There are plenty of nerdy things to love about using Linux, but one of the nerdiest things has to be the use of the text-mode web browser. And it’s awesome.
I can feel you backing away slowly. Others might be thinking, “Alex, it’s 2017. Why on earth would I use a text-mode browser? What are you, stuck in 1985?” Hear me out: The text-mode web browser is one of those super-useful tools that can really save your bacon.
I always make a point of installing a text-mode browser like Links just in case I need it. Since I’m one of those people who like to break my Linux installation experiment with things, I’ve had to turn to Links more than once.
Links to the rescue
Just about everyone has been there: Something goes wrong with your PC, so you search the ol’ Google machine looking for answers. New Linux users probably do this more often than anyone else, since there are a lot of new things to learn.
Sometimes things go wrong. Sometimes, a desktop environment hangs or fails to load, kicking the hapless user into the darkness of the text-based TTY console. If the user is without a second PC, left her cell phone at home, and doesn’t have a live USB drive with her, how should she fix things?
In this instance, some people may turn to manual pages for help. While manual pages are good for finding out how to do things, they aren’t much help when you’re looking to fix something that went awry. Sometimes looking online is the best way to fix a problem. To look online, you need a browser, unless you feel like reading HTML page by page after downloading documents with other tools.
I should note that Links can be run in a graphical mode if you want, by running links with links -g. However, the graphical mode will require starting a display server like X. If you really need Links because your X.org configuration is messed up, it doesn’t make much sense to start it in graphical mode.
What Links offers
Links functions like most of the browsers you’re used to, with a few changes. First, there is (obviously) no mouse input (unless the gpm daemon is running), no images, and no Flash. Besides some rudimentary styling, a webpage’s CSS (the code that tells your browser how to lay out the page and what colors to use) is largely ignored. What you get is a text document that is long (especially when a page has lots of nested menus), but ultimately readable.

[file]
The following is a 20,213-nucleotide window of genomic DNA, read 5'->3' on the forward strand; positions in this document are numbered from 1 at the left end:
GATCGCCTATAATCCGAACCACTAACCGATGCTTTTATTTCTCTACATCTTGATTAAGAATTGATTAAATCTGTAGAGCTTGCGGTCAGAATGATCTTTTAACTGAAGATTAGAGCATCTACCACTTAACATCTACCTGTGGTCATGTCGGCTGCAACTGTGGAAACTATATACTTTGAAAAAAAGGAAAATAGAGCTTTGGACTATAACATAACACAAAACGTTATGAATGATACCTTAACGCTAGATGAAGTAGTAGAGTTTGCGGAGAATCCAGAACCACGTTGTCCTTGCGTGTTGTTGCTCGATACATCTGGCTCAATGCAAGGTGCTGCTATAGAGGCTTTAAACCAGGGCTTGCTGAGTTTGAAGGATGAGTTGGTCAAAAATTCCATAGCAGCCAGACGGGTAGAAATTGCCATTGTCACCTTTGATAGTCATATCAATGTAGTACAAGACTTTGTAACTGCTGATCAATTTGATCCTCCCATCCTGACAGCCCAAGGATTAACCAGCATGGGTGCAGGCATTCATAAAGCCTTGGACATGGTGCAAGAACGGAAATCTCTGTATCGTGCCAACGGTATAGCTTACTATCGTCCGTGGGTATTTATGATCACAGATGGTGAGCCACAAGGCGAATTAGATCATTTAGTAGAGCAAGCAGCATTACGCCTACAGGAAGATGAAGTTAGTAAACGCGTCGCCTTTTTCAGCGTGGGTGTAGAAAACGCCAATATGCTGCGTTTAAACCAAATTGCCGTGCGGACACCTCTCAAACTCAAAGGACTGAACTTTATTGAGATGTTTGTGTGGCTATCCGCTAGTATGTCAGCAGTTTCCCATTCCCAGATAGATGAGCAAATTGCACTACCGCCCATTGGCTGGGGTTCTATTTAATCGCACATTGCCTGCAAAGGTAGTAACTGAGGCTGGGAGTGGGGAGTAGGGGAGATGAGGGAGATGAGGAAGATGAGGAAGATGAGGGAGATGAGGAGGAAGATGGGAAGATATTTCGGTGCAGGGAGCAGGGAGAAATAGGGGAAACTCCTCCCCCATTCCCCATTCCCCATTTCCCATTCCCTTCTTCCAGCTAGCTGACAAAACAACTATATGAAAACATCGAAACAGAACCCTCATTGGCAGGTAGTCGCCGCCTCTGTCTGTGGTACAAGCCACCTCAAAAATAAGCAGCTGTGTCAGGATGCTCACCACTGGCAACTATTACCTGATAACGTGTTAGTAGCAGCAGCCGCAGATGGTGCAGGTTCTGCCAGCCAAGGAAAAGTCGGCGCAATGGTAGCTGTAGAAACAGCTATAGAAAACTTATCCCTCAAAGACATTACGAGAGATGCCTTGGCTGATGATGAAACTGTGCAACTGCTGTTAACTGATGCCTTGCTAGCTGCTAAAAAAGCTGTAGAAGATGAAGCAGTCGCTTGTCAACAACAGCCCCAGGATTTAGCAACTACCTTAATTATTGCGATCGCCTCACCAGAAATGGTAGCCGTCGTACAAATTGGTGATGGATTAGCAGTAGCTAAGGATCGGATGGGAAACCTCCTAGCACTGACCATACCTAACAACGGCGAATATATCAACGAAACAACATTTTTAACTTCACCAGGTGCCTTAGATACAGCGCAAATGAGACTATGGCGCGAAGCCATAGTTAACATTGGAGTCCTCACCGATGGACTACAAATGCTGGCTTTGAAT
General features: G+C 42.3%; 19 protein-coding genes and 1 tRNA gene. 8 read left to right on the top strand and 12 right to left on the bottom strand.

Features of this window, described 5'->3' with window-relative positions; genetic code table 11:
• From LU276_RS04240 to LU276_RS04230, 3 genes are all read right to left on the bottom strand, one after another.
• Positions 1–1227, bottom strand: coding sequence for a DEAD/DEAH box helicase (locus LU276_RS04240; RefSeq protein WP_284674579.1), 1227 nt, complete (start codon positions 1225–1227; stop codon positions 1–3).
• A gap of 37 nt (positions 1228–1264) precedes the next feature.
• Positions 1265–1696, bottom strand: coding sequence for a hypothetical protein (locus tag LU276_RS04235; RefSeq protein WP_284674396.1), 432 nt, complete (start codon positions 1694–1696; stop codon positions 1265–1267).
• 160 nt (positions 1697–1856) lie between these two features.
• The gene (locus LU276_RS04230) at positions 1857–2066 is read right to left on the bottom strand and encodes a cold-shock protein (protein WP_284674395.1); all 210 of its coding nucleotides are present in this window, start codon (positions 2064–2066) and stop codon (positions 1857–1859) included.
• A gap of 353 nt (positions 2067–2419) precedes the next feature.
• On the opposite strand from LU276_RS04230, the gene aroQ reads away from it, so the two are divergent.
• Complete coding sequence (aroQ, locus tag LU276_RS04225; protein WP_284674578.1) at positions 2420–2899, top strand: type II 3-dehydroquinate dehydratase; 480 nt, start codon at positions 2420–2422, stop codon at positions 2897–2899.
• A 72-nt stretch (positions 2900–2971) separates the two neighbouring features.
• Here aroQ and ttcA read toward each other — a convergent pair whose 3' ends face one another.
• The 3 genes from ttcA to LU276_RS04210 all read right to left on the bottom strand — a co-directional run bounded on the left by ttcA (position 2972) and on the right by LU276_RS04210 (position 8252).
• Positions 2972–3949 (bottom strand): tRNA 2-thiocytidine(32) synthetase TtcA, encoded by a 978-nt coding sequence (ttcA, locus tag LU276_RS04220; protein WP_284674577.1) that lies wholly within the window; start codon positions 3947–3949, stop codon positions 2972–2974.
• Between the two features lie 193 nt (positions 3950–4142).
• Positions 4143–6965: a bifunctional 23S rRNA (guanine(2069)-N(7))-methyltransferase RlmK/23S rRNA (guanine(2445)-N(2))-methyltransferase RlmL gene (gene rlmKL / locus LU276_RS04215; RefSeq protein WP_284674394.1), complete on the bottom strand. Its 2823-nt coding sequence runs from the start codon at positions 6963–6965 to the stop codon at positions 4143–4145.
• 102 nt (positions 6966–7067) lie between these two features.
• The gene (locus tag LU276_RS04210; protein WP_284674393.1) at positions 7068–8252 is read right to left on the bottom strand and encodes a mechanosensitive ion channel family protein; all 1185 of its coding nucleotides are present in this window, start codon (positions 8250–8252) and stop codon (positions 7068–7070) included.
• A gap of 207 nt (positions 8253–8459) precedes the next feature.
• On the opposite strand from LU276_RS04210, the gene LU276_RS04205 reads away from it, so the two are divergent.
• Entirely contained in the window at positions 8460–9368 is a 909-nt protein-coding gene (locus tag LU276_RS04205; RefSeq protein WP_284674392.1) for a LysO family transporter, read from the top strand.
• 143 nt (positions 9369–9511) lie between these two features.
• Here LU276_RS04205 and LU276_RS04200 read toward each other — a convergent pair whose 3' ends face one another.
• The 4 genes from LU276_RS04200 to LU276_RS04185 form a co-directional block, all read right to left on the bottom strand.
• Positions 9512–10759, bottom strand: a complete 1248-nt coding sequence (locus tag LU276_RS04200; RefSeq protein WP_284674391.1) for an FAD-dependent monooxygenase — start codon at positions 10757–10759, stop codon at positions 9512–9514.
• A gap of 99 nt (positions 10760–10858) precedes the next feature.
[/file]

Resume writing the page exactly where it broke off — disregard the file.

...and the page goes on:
There’s a big advantage to having everything but the bare-bones HTML represented: Pages load lightning-fast.
Links has a lot of the features you’d expect in a graphical browser like Chrome or Firefox, as well. You can bookmark pages, search for text within a page, and even access your history.
Links is really simple to use too. To use Links, simply type links <url> on the command line. Once Links is open, you can use keyboard shortcuts to navigate a page or perform operations. The up and down arrow keys move the caret from one link to the next. The right-arrow key “clicks” on links (you can also use the Enter key), while the left-arrow key functions like your back button. Other shortcuts are shown in the menu, which can be opened by hitting the Escape key.
Links is available in pretty much every repository that I can think of and should be near the top of your list of packages to install on a new system. You never know when tinkering or a corrupted configuration file might kick you back into the stone ages of computing like Ash in Army of Darkness. You might as well bring along a boomstick. Or your smartphone.
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Alex is a tech tinkerer who built his first computer while in middle school. Alex is also a huge Linux geek and loves all things open-source and web.
A graduate from California State University, Long Beach, Alex also spent five years in the U.S. Marine Corps. Before that, he was a computer science major. He still writes a few lines of code from time to time.